Mechanism of Theory Demarcation
How do theories become scientific or unscientific?
Sarwar and Fraser propose the law of theory demarcation, which states that "If a theory satisfies the demarcation criteria of the method employed at the time, it becomes scientific; if it does not, it remains unscientific; if assessment is inconclusive, the theory's status can become scientific, unscientific, or uncertain".1 The fundamental notion is that epistemic agents employ mentods, which include the demarcation criteria used to differentiate propositions that are scientific from those that are not. A theory may become scientific when, after it is subjected to assessment by the demarcation criteria, it conclusively satisfies the criteria. Here, it would be impossible for this theory to be considered by the agent to be unscientific, pseudoscientific, or uncertain. The other mechanism via which a theory may become scientific occurs when, upon initial assessment, its status is determined only inconclusively. Here, it is possible for the theory to then become scientific, turn unscientific, or remain uncertain. These are the two processes via which an unscientific theory may become scientific.
The process via which a scientific theory becomes unscientific also has two mechanisms. First, if the assessment outcome of the demarcation criteria conclusively deems the theory to be unscientific, then it cannot be considered scientific and its status cannot be uncertain. The other mechanism takes place when a scientific theory's assessment engenders the outcome inconclusive, which may lead to the theory being scientific, unscientific, or uncertain.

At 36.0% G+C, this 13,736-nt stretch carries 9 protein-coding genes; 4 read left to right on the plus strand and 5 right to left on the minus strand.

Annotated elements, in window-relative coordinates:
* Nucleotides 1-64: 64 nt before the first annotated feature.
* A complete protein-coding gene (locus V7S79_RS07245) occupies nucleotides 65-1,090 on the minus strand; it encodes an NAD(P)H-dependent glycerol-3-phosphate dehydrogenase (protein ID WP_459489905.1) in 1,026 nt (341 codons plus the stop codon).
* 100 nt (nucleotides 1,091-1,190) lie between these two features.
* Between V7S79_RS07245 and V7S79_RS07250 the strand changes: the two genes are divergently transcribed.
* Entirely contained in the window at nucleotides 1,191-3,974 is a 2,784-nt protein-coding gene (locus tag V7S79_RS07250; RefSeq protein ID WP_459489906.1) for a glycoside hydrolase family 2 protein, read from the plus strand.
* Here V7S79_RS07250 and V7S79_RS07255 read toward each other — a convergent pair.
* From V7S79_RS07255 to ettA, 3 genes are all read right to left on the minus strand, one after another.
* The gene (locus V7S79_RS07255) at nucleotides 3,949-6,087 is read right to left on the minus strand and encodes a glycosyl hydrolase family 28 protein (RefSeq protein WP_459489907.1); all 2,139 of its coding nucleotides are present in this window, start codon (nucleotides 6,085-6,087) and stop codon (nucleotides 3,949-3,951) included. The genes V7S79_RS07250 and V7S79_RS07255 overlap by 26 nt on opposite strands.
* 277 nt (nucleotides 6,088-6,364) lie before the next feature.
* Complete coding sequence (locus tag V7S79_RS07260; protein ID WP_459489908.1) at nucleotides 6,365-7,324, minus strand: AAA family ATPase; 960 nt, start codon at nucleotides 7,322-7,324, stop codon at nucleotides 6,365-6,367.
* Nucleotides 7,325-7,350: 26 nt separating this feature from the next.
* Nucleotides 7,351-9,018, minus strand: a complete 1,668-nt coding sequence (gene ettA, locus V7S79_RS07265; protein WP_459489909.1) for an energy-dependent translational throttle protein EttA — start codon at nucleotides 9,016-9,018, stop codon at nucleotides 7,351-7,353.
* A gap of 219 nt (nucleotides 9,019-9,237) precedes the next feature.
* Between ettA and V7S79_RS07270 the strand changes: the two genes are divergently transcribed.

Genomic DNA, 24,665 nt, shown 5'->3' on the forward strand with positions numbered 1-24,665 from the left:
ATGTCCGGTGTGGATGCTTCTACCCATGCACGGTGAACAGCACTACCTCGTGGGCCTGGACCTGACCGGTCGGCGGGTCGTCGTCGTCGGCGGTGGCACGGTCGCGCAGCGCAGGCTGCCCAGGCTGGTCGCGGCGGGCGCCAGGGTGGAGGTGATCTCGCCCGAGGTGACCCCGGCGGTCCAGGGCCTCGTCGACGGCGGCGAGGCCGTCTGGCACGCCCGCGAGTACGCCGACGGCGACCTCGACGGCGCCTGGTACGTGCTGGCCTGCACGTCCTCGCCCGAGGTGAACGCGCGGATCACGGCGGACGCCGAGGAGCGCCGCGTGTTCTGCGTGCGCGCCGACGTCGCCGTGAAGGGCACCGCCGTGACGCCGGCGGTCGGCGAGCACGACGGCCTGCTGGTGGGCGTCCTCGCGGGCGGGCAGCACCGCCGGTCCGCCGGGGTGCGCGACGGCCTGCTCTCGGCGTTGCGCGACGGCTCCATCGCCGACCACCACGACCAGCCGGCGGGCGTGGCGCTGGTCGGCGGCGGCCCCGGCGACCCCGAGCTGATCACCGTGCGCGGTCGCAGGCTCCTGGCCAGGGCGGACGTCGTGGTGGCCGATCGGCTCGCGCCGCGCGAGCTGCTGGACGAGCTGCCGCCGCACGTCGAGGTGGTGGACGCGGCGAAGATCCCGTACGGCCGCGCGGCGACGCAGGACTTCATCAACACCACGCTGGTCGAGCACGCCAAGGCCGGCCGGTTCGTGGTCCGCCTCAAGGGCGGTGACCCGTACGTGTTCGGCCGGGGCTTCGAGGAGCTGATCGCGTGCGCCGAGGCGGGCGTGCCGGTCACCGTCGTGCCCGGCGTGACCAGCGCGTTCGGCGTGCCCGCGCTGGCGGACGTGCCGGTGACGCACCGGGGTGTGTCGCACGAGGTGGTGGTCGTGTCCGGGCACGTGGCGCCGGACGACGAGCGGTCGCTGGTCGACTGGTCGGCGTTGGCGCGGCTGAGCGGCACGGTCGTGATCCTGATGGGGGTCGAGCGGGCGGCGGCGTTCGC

Among the four pathways, first two explain the possible mechanisms via which an unscientific theory may become scientific and the second two explain how a scientific theory may become unscientific. It may also be observed that in both cases the conclusive assessment outcomes are, as it were, deterministic, whereas the inconclusive outcomes in both cases are stochastic in nature. All four, taken together, delineate the possible means via which an unscientific theory may become scientific and vice versa.
In the scientonomic context, this question was first formulated by Patrick Fraser and Ameer Sarwar in 2018.
|The Law of Theory Demarcation (Sarwar-Fraser-2018)||If a theory satisfies the demarcation criteria of the method employed at the time, it becomes scientific; if it does not, it remains unscientific; if assessment is inconclusive, the theory’s status can become scientific, unscientific, or uncertain.||2018|
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|Modification||Community||Date Suggested||Summary||Verdict||Verdict Rationale||Date Assessed|
|Sciento-2018-0014||Scientonomy||28 December 2018||Accept the law of theory demarcation as a new scientonomic axiom. Also accept questions concerning indicators of scientificity as legitimate topics of scientonomic inquiry.||Open||The modification can only become accepted once modification Sciento-2018-0013 becomes accepted.|
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This question is a subquestion of Mechanism of Scientific Change.
- ^ Sarwar, Ameer and Fraser, Patrick. (2018) Scientificity and The Law of Theory Demarcation. Scientonomy 2, 55-66. Retrieved from https://www.scientojournal.com/index.php/scientonomy/article/view/31275.